Though Nikola Tesla was born only nine years before the assassination of Abraham Lincoln, and half a world apart, there nevertheless are an uncanny number of connections between the two great men. One of them involves a World’s Fair (two, actually).
Nikola Tesla’s first big break in the war of the currents with Thomas Edison was at the World’s Columbian Exposition, also known as the Chicago World’s Fair of 1893. Up to this time Edison dominated the growing electricity business with his direct current (DC) systems. But DC had some severe limitations and Tesla favored his own alternating current (AC) system. Edison brutally protected his DC turf with a campaign to discredit AC, even supporting the development of the first electric chair to show how dangerous AC could be.
But Tesla had teamed up with George Westinghouse and the combination of Tesla’s AC system and Westinghouse’s business acumen allowed them to win the bidding to light up the Chicago World’s Fair – the first attempt to electrify at this scale. It was a huge success.
The World’s Fair grounds were designed by some of the greatest architects of the time, including Daniel Burnham and Frederick Law Olmstead. The canals, pools, and massive buildings – the White City – were tremendous, but the centerpiece was a 65-foot tall sculpture called the Statue of the Republic (nicknamed “Big Mary”). With its stone base it stood 111-feet high over the Grand Basin.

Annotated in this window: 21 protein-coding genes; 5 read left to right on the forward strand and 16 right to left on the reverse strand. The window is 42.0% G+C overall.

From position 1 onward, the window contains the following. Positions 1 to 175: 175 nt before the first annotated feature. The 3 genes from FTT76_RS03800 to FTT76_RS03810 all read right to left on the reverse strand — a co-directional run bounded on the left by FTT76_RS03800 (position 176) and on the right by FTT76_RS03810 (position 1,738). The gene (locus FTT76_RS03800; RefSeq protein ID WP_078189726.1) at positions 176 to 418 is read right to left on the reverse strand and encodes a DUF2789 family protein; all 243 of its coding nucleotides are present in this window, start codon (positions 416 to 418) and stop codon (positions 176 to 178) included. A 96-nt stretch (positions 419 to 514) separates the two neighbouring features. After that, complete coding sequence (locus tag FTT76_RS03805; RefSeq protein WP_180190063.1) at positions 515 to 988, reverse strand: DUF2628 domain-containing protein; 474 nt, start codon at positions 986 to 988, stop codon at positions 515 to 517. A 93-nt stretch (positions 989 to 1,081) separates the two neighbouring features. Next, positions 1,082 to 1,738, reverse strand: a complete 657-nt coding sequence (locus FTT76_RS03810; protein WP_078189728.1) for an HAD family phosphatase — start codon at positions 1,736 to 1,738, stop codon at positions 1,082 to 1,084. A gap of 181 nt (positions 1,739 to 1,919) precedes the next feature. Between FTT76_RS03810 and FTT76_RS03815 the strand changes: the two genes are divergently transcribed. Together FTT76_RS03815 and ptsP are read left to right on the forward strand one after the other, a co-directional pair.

The connection to Abraham Lincoln? Well, “Big Mary” was designed by none other than Daniel Chester French. French, of course, went on to design the seated statue of Abraham Lincoln that dominates the Lincoln Memorial in Washington, D.C. Interestingly, Daniel Burnham, the architect who supervised the design and building of the Chicago World’s Fair and who selected French to design “Big Mary,” was also on the Lincoln Commission tasked with designing a fitting memorial to our 16th President. Burnham strongly lobbied for another architect, Henry Bacon, to build the Lincoln Memorial. In fact, Bacon did design and build the Greek Doric temple that houses French’s famous statue and serves as one of the world’s most visited monuments.
Meanwhile, French’s original Statue of the Republic was destroyed by fire only two years after the fair ended. French was later commissioned to create a smaller version – only 24-feet high and gilded in bronze – for the 25th anniversary of the fair. Appropriately, it now stands on the site of the original World’s Fair Electricity Building, the place where Nikola Tesla first brought alternating current into the modern world.
Oh, there’s another World’s Fair connection between Nikola Tesla and Abraham Lincoln. I’ll talk about that in a later post.
David J. Kent is a lifelong Lincolnophile and is currently working on a book about Abraham Lincoln’s interest in science and technology. He is also the author of Tesla: The Wizard of Electricity and a soon-to-be-released ebook on Nikola Tesla: Renewable Energy Ahead of Its Time.